If you make a mistake on your VAT return, you must correct it immediately. The procedure for correcting a mistake on a VAT return depends on the nature of the mistake. You should correct your next VAT return if the error was accidental or due to an oversight. If the mistake was deliberate, you must notify HM Revenue and Customs (HMRC) immediately and submit an amended VAT return. If the error results in an underpayment of VAT, you may be liable for penalties and interest charges. Therefore, it’s important to take corrective action promptly and seek professional advice if unsure how to proceed.

If your business’s taxable turnover falls below the de-registration threshold, you’re closing or selling your business, undergoing a change in business structure, or you stop making VAT taxable supplies, you can cancel your VAT registration. You can complete the cancellation process online through the tax authority’s portal or by submitting a paper form. It’s important to consider the timing of your cancellation carefully because it affects your final VAT return and the VAT you can claim on purchases up to the cancellation date.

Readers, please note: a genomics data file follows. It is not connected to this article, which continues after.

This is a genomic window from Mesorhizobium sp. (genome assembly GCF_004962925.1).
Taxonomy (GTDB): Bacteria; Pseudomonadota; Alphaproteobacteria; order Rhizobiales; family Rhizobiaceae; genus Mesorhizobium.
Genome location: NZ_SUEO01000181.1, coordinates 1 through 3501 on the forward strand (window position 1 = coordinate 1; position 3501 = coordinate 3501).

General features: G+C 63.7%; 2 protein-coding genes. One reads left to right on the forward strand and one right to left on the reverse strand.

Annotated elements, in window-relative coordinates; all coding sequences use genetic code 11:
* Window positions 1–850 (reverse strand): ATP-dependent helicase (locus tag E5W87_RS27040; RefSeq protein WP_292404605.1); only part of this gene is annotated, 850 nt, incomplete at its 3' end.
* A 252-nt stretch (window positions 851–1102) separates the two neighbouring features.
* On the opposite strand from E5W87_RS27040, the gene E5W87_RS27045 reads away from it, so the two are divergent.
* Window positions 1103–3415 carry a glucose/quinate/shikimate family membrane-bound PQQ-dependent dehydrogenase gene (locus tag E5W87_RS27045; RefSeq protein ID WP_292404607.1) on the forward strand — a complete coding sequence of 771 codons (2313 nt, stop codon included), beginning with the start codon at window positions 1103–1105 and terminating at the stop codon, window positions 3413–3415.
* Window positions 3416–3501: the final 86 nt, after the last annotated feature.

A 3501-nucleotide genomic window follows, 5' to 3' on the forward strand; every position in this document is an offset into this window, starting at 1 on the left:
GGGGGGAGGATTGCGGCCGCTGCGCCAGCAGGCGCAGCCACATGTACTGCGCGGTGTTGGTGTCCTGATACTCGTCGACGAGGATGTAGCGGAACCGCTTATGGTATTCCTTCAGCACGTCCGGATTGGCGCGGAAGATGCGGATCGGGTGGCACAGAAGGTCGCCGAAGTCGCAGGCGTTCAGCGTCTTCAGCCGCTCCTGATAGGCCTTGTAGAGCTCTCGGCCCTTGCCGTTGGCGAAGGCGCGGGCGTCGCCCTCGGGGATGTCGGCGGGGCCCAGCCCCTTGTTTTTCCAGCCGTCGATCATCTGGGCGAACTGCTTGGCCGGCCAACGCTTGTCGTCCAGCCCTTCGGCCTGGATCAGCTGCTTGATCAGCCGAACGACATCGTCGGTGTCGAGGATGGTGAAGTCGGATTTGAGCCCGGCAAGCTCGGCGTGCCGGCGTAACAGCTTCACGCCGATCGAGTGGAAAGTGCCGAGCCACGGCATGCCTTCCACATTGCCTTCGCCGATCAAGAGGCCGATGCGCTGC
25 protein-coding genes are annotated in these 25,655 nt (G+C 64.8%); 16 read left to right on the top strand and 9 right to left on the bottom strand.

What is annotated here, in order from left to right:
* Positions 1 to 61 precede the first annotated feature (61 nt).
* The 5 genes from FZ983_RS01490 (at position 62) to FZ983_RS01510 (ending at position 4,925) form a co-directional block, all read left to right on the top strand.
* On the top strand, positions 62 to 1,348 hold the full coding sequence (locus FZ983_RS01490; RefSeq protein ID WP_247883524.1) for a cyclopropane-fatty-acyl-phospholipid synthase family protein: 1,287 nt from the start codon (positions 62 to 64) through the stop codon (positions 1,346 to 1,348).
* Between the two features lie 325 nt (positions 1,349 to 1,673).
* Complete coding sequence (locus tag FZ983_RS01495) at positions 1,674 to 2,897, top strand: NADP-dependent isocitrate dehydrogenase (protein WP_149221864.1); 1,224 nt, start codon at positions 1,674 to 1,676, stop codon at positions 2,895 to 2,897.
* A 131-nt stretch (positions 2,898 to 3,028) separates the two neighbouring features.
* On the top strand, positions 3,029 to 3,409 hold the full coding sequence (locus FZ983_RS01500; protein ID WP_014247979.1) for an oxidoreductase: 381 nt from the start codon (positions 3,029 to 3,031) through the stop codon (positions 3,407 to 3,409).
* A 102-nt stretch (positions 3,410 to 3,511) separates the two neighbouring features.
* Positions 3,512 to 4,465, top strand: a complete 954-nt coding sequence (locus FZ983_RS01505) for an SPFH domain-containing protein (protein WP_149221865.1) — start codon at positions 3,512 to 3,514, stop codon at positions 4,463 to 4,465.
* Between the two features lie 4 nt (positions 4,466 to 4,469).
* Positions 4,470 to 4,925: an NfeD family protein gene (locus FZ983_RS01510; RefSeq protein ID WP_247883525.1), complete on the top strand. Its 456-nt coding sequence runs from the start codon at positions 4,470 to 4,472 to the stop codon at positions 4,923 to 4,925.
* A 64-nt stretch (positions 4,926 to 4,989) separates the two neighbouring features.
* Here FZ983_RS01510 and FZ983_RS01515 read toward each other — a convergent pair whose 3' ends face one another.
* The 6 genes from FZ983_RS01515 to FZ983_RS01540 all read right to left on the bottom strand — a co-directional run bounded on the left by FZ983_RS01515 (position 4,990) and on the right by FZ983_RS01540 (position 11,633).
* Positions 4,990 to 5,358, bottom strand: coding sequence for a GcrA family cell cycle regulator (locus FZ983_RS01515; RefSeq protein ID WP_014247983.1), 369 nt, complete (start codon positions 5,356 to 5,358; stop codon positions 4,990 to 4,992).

Before proceeding with VAT de-registration, it’s crucial to understand the potential implications for your business. This includes the inability to reclaim VAT on business purchases moving forward. To finalise the cancellation, you need to submit a final VAT return and get approval from the tax authority. It’s recommended to consult with a tax professional who can provide valuable insights into how VAT de-registration affects your business and ensure the process is managed correctly.